My series on the Top Five All-Time Cardinal Executives continues. Occupying the number two spot is a man who made changes in baseball so important that they continue to have an impact on the game today. His name? Wesley Branch Rickey. Rickey is best remembered as the man who signed Jackie Robinson to a contract with the Brooklyn Dodgers, which permanently integrated The Game. However, no offense to Jackie Robinson and what he brought to The Game (which is a lot), the main focus of this article will be on Rickey’s tenure with the St. Louis Cardinals.
Branch Rickey was born in Portsmouth, Ohio on December 20, 1881. He graduated from Valley High School in Lucasville Ohio in 1899 and received his Bachelor of Arts from Ohio Wesleyan University in Delaware, Ohio where he was a catcher on the Varsity Baseball team. His professional baseball career began in 1903 when he signed with the Terre Haute Hottentots of the Class B Central league. At the same, time, he was embarking on a professional football career in the Ohio League (a precursor to the NFL). Rickey made his major league debut with the St. Louis Browns in 1905. Two years later while with the New York Highlanders (now known as the Yankees), he set a rather dubious record when, as a catcher, he allowed 13 runners to steal on him. His playing career ended with a couple of token appearances for the St. Louis Browns in 1914.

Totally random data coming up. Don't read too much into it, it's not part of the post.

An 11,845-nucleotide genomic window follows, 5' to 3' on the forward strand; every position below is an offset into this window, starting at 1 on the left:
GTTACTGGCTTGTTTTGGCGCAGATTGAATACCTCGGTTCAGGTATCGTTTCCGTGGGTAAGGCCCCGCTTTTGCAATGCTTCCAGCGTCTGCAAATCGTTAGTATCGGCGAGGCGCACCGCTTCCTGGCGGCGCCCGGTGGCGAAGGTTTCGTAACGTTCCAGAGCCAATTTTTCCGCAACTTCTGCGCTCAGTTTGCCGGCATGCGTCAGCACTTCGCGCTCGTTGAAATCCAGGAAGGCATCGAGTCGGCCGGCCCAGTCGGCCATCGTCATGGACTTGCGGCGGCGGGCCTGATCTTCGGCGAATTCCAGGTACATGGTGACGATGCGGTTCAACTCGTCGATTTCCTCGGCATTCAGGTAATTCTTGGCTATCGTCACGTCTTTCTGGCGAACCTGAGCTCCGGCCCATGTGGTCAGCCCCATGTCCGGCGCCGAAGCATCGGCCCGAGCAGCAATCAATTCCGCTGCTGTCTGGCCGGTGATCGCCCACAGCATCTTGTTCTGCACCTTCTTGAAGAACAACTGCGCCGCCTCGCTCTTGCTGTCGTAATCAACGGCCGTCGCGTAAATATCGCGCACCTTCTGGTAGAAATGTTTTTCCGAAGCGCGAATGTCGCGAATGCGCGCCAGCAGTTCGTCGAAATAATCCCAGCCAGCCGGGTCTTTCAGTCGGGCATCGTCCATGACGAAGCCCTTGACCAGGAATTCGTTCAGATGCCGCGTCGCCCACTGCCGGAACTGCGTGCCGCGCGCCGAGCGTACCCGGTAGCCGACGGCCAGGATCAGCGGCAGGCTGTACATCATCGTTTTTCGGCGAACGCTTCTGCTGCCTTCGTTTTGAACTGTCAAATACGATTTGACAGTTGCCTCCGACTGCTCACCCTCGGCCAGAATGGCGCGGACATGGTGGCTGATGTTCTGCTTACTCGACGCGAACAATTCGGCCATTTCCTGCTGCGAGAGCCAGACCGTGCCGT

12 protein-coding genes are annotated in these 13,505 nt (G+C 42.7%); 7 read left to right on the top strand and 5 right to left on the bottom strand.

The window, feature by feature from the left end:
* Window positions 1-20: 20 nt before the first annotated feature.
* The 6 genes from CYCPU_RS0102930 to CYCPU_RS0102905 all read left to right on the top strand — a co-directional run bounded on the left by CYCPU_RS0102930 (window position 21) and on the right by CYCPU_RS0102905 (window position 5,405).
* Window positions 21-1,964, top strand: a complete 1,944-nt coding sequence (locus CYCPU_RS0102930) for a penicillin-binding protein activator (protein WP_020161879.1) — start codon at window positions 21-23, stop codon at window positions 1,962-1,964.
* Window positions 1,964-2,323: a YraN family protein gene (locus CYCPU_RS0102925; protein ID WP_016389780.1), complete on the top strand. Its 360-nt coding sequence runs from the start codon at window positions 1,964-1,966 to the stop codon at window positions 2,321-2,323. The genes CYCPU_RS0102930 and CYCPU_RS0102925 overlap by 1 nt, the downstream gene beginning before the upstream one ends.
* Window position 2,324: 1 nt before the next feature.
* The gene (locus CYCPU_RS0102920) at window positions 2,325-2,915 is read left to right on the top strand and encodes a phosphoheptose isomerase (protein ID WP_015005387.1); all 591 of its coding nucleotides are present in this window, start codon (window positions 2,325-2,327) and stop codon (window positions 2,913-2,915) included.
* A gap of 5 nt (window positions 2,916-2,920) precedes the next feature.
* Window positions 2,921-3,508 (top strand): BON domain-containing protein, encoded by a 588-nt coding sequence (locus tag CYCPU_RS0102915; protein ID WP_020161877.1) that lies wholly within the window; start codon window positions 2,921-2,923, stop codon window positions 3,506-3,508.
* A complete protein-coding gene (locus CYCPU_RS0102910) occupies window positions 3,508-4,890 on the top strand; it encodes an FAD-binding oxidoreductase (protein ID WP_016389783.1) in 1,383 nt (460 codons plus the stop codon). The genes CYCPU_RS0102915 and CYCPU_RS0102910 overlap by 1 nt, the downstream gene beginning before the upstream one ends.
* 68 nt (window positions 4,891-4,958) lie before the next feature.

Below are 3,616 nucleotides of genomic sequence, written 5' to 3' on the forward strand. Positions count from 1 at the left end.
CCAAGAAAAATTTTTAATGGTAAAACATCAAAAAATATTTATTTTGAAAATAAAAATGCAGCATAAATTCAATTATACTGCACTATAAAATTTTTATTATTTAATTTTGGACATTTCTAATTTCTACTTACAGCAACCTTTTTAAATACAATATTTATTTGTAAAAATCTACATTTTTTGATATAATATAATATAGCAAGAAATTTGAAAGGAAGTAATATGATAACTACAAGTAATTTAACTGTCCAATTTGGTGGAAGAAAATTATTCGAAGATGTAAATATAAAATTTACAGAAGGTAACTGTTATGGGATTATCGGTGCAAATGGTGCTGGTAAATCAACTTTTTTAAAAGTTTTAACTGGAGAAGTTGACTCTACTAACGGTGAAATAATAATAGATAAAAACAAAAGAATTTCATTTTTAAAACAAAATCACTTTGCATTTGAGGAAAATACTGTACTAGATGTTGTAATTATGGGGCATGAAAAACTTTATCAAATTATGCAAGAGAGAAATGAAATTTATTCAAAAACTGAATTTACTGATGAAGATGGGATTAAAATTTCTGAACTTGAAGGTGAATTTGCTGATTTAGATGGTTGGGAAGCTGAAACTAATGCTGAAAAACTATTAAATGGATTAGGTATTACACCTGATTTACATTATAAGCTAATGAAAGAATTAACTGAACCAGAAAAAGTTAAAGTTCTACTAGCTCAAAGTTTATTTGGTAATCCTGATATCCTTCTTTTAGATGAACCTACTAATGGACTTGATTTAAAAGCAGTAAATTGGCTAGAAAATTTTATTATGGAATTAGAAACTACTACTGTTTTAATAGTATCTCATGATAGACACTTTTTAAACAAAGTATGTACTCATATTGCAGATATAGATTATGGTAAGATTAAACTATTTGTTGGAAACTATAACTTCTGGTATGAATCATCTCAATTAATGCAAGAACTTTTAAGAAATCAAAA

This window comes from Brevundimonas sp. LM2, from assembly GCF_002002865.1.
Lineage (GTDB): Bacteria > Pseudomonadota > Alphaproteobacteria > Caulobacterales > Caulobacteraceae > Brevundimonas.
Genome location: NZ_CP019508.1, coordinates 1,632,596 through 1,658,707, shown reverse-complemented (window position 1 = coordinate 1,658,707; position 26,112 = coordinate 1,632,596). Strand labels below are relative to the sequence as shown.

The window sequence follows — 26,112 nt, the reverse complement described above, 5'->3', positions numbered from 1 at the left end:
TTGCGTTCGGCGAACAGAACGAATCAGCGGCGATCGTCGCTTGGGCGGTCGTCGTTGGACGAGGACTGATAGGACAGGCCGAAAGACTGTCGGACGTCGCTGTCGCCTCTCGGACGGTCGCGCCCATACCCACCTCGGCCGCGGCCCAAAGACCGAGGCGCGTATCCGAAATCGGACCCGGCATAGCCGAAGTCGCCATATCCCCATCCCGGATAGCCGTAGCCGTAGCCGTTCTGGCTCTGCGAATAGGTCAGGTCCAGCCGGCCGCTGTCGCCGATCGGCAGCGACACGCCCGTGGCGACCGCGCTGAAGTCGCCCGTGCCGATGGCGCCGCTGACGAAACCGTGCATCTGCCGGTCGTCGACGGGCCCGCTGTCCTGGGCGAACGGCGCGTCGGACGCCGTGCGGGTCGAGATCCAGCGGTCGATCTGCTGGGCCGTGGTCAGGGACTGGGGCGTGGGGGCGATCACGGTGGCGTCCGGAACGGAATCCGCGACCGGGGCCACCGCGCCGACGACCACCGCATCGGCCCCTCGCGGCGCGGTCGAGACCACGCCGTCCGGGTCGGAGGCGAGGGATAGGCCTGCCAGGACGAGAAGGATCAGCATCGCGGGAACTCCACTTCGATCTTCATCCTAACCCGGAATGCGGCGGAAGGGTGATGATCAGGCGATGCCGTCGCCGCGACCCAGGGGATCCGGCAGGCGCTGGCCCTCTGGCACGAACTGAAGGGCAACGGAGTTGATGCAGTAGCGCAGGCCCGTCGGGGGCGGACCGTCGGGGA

Branch took his first front office job with the Browns in 1913 and became their field manager for the final 12 games of the 1913 and he remained in the position until the end of the 1915 season. During his time with the Browns, he instituted such innovations as sliding pits and strategy meetings he liked to call “skull sessions”. Meanwhile, the Browns’ crosstown rivals, the St. Louis Cardinals, had been sold to a new ownership group headed by transplanted New Yorker Sam Breadon.
Breadon made his money and his reputation as a Pierce-Arrow automobile dealer in the St. Louis area, becoming a self-made millionaire in the process. Breadon’s initial investment in the Cardinals was $2000.